85
80
Noise exposure standard
Heavy Traffic
Irritating
70
Family Car
60
50
40
30
20
10
0
Normal Conversation
Quiet Conversation
Background Radio
Whispering
Quiet Room
Rustling Leaves
Silence
PAIN LEVEL
Dangerous
Physical Hazard - Vibration
• Whole body
• Segmental
• White finger
Technology Hazards
•
•
•
•
•
•
•
•
Poor design
Cutting
Crushing
Striking
Protrusions stabbing
Impact
Abrasion friction
Entanglement
Physical Hazard - Electric
Cause
Death and Serious Burns
Prevention
• Check power tools and leads
• Test and tag
• Use qualified electricians
• Use Earth Leakage Circuit Breakers (ELCBs)
• Use rubber insulation
• Establish safe work practices
Physical Hazard - Light
• Australian Standard 1680 –
Interior and Workplace Lighting
• Amount of light
• Number and position of lights
• Interior lighting
• Tasks and activities performed
Temperature
Cold
21°C
Hot
26°C
16°C
30°C
Comfort Range
Physical Hazard
Slips, Trips and Falls
•
•
•
•
Spills
Cleaning agents
Poor housekeeping
rushing
•
•
•
•
Heights
Ladders
Lighting
Floor coverings
Chemical Hazards
• Gases- oxygen, acetylene, nitrogen
• Solids - metals,minerals
• Liquids - acids, alkalis
• Dust - asbestos, wood dust
• Mist - paint spray
• Vapour - petrol
Ergonomic Hazards
Fit the workplace to the worker
NOT the worker to the workplace
Ergonomic Hazards
• Use mechanical handling devices rather than
physical (manual) handling
Hazard Identification
•
•
•
•
•
•
•
•
workplace inspections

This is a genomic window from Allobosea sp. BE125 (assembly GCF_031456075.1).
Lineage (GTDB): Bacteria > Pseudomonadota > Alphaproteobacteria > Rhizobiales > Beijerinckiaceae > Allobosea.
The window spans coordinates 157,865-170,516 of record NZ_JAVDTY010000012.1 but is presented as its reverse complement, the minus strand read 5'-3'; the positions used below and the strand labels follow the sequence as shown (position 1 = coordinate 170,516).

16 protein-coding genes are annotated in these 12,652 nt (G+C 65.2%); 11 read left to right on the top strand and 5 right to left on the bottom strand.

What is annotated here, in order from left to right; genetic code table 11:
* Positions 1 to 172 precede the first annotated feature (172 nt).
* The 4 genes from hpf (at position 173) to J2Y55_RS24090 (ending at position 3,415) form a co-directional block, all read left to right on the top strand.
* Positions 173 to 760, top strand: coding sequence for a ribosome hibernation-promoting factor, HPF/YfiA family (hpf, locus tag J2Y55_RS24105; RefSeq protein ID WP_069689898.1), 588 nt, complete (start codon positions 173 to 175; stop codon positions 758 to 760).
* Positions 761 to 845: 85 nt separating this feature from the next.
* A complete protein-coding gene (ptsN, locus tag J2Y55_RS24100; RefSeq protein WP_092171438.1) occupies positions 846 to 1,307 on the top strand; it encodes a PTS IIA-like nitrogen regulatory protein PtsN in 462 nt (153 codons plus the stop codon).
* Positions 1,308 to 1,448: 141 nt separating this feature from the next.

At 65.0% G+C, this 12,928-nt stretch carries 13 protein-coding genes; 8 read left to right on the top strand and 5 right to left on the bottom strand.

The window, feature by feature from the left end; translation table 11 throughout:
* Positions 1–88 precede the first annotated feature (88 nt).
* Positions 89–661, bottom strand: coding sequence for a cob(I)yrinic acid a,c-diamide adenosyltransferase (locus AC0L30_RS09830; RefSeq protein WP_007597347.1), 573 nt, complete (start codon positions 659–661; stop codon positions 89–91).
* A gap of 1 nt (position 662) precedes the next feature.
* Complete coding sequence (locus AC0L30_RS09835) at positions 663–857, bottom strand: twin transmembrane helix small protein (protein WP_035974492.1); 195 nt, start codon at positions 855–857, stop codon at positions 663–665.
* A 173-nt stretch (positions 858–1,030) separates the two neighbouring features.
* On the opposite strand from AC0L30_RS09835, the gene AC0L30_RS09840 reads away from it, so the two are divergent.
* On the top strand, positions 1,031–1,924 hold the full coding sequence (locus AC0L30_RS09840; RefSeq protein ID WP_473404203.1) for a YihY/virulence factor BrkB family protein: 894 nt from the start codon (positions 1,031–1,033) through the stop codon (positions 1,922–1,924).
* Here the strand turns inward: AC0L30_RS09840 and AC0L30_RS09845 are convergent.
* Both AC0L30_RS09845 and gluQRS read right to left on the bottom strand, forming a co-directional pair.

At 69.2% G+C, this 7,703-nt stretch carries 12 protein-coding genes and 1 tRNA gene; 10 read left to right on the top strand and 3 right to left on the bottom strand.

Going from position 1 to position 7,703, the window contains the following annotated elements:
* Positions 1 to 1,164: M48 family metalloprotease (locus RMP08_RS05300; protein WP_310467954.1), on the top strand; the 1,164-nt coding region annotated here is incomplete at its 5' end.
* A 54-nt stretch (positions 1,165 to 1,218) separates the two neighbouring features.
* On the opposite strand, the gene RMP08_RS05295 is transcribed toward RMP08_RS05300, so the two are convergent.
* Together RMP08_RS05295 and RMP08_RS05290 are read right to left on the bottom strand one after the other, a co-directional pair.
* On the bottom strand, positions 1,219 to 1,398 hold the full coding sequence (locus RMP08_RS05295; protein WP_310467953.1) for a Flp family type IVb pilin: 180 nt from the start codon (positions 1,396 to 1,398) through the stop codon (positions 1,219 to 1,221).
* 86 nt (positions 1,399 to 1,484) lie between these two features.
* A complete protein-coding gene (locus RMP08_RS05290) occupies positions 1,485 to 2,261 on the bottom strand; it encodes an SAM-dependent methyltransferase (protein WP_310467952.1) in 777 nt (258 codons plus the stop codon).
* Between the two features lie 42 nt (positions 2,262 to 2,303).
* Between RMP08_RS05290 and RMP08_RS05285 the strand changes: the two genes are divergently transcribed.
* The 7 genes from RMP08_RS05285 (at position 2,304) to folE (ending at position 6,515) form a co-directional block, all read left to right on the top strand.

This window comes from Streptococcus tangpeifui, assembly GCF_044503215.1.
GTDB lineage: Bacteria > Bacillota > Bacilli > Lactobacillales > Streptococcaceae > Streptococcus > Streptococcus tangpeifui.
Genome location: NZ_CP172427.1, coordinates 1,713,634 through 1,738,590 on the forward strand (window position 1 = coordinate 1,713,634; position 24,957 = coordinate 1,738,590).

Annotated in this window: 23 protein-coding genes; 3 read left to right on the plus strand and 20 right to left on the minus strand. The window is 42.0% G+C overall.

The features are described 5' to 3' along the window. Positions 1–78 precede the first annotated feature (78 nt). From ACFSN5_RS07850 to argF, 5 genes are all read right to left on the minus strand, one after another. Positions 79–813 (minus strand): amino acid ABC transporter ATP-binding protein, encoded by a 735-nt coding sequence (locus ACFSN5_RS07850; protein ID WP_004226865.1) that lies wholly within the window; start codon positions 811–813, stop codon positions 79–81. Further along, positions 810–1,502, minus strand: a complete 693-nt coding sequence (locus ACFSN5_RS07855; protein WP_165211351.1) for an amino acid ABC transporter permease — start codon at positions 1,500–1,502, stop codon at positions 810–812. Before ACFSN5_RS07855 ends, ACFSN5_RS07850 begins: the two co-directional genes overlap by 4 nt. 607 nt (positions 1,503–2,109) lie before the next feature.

product information
reports
 incident - illness - injury
legislative requirements
employees
 personal knowledge
 experience and observation
industry/trade associations, unions
consultant reports
health & safety committee minutes
Risk
• Means the likelihood of injury or illness arising from
exposure to any hazard
Risk Assessment
The following needs to be considered:
•
•
•
•
•
Who is exposed to the hazard?
How often are people near the hazard?
Has this hazard already caused any problems?
How easily could someone be hurt?
How common is it for this hazard to cause problems in
other workplaces?
• Which factors relating to that hazard need to be taken
into account, according to health and safety law?
• Which factors or specific aspects of the work are
increasing the likelihood of injury or illness?
Step One - Likelihood
A. Very likely -
expected to occur
B. Likely
-
will probably occur
C. Moderate
-
might occur
D. Unlikely
-
could occur
E. Rare
-
may occur
Step Two - Consequence
1.
Insignificant
-
no injuries
2.
Minor
-
first aid
3.
Moderate
-
medical treatment
4.
Major
-
extensive injuries
5.
Catastrophic
-
death
Step Three – Risk Table
Consequence
Likelihood
Very likely
Likely
Moderate
Unlikely
Rare
A
B
C
D
E
Extreme risk
High risk
Moderate risk
Low risk
Insignificant
1
H
M
L
L
L
Minor
2
H
H
M
L
L
Moderate
3
E
H
H
M
M
Major
4
E
E
E
H
H
Catastrophic
5
E
E
E
E
H
consider stopping work
should be reduced as soon as possible
management responsibility and action dates must be specified
manage by routine procedures
Hierarchy of Control
•
•
•
•
•
Elimination
Substitution
Engineering
Administrative
Personal Protective Clothing
and Equipment
What are the key features of the
Plant Regulations?
• No mandatory government approval or inspection of
plant
• No mandatory requirement for compliance with the
relevant Australian Standards
• Specified duties for designers, manufacturers,
importers and suppliers of plant, employers, and the
self-employed
“Performance based” legislation
• Does not specify minute detail
• Sets the standard
• Flexibility in developing solutions
• Code of Practice for Plant 1995
• Australian Standards or equivalent
• Alternative methods
What is plant?
As defined under the OHS Act 2004
• includes any machinery, equipment, appliance,
implement and tool
• any component of any of those things; and